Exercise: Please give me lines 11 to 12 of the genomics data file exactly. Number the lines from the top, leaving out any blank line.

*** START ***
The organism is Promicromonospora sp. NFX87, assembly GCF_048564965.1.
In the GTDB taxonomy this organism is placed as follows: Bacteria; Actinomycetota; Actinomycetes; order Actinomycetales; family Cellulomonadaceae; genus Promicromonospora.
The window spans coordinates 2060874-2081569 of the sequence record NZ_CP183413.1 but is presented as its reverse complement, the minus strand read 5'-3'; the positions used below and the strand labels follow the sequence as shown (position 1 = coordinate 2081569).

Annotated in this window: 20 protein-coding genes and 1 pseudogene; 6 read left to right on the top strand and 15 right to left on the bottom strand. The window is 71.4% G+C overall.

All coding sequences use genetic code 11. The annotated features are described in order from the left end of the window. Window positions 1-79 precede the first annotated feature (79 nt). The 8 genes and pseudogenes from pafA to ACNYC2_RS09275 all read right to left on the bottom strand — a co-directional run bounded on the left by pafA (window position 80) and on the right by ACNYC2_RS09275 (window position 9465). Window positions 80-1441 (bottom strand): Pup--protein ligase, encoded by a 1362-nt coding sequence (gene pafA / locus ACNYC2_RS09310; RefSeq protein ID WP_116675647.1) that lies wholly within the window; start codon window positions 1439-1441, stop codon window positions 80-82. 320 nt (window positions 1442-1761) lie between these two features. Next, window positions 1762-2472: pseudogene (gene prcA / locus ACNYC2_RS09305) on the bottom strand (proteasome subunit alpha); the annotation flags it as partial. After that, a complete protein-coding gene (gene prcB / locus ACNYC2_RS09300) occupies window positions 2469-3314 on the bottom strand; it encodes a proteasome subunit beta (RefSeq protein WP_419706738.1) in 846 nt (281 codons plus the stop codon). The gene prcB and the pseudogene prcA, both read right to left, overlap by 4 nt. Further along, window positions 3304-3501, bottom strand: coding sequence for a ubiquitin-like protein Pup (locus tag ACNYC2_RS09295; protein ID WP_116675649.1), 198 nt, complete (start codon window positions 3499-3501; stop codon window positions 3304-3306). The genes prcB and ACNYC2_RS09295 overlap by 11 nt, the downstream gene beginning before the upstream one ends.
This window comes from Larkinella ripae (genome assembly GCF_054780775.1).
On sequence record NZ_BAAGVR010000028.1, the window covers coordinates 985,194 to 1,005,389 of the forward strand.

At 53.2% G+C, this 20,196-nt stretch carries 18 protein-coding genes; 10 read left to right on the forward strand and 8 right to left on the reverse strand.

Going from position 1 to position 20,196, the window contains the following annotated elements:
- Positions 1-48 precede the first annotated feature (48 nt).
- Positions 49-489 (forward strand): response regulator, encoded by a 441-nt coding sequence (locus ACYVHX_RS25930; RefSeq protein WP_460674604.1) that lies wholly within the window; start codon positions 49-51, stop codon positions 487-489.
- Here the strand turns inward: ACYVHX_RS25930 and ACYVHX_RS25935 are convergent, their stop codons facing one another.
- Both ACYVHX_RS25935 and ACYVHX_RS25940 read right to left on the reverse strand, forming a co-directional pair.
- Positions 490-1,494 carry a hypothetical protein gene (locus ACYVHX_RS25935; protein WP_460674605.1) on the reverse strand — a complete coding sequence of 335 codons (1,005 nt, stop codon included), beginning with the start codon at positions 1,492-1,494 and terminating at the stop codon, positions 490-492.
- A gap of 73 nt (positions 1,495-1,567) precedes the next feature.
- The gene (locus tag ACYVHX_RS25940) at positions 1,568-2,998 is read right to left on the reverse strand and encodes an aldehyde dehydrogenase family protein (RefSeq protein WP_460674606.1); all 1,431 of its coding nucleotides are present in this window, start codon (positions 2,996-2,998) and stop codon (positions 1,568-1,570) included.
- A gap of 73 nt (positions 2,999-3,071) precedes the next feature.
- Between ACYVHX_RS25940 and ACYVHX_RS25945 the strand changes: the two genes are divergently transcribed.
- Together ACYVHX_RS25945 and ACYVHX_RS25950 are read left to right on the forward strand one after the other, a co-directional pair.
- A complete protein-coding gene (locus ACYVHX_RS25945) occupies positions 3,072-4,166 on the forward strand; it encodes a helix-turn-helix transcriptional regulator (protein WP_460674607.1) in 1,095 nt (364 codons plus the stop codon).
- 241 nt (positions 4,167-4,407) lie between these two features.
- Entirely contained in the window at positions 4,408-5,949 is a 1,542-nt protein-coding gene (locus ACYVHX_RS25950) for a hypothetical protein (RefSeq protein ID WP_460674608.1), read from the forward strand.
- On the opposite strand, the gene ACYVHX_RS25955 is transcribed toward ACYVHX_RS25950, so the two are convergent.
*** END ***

- Positions 49-489 (forward strand): response regulator, encoded by a 441-nt coding sequence (locus ACYVHX_RS25930; RefSeq protein WP_460674604.1) that lies wholly within the window; start codon positions 49-51, stop codon positions 487-489.
- Here the strand turns inward: ACYVHX_RS25930 and ACYVHX_RS25935 are convergent, their stop codons facing one another.